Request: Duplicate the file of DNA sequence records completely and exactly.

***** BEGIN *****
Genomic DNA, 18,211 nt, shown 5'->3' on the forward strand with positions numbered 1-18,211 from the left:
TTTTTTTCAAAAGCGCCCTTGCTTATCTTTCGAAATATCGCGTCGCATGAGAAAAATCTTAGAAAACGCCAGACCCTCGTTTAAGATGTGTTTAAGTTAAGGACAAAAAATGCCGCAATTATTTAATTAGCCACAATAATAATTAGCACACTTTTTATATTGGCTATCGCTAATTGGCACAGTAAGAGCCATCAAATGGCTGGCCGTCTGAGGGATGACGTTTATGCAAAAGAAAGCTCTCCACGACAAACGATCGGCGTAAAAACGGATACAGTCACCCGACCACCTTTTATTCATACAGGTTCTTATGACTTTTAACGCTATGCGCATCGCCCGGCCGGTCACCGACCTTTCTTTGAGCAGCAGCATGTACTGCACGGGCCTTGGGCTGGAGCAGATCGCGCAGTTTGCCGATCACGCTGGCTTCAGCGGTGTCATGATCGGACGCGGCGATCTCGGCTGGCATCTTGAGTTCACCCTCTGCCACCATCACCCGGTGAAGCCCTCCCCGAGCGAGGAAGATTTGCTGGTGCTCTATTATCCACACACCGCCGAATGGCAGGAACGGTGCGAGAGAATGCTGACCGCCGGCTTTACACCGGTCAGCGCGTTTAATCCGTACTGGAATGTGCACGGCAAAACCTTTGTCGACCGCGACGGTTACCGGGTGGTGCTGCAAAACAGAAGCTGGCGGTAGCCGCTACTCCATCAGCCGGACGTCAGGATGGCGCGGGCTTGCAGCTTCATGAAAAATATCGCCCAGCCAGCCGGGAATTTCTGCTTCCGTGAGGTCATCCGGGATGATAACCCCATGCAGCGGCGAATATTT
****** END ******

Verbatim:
Genomic DNA, 18,211 nt, shown 5'->3' on the forward strand with positions numbered 1-18,211 from the left:
TTTTTTTCAAAAGCGCCCTTGCTTATCTTTCGAAATATCGCGTCGCATGAGAAAAATCTTAGAAAACGCCAGACCCTCGTTTAAGATGTGTTTAAGTTAAGGACAAAAAATGCCGCAATTATTTAATTAGCCACAATAATAATTAGCACACTTTTTATATTGGCTATCGCTAATTGGCACAGTAAGAGCCATCAAATGGCTGGCCGTCTGAGGGATGACGTTTATGCAAAAGAAAGCTCTCCACGACAAACGATCGGCGTAAAAACGGATACAGTCACCCGACCACCTTTTATTCATACAGGTTCTTATGACTTTTAACGCTATGCGCATCGCCCGGCCGGTCACCGACCTTTCTTTGAGCAGCAGCATGTACTGCACGGGCCTTGGGCTGGAGCAGATCGCGCAGTTTGCCGATCACGCTGGCTTCAGCGGTGTCATGATCGGACGCGGCGATCTCGGCTGGCATCTTGAGTTCACCCTCTGCCACCATCACCCGGTGAAGCCCTCCCCGAGCGAGGAAGATTTGCTGGTGCTCTATTATCCACACACCGCCGAATGGCAGGAACGGTGCGAGAGAATGCTGACCGCCGGCTTTACACCGGTCAGCGCGTTTAATCCGTACTGGAATGTGCACGGCAAAACCTTTGTCGACCGCGACGGTTACCGGGTGGTGCTGCAAAACAGAAGCTGGCGGTAGCCGCTACTCCATCAGCCGGACGTCAGGATGGCGCGGGCTTGCAGCTTCATGAAAAATATCGCCCAGCCAGCCGGGAATTTCTGCTTCCGTGAGGTCATCCGGGATGATAACCCCATGCAGCGGCGAATATTT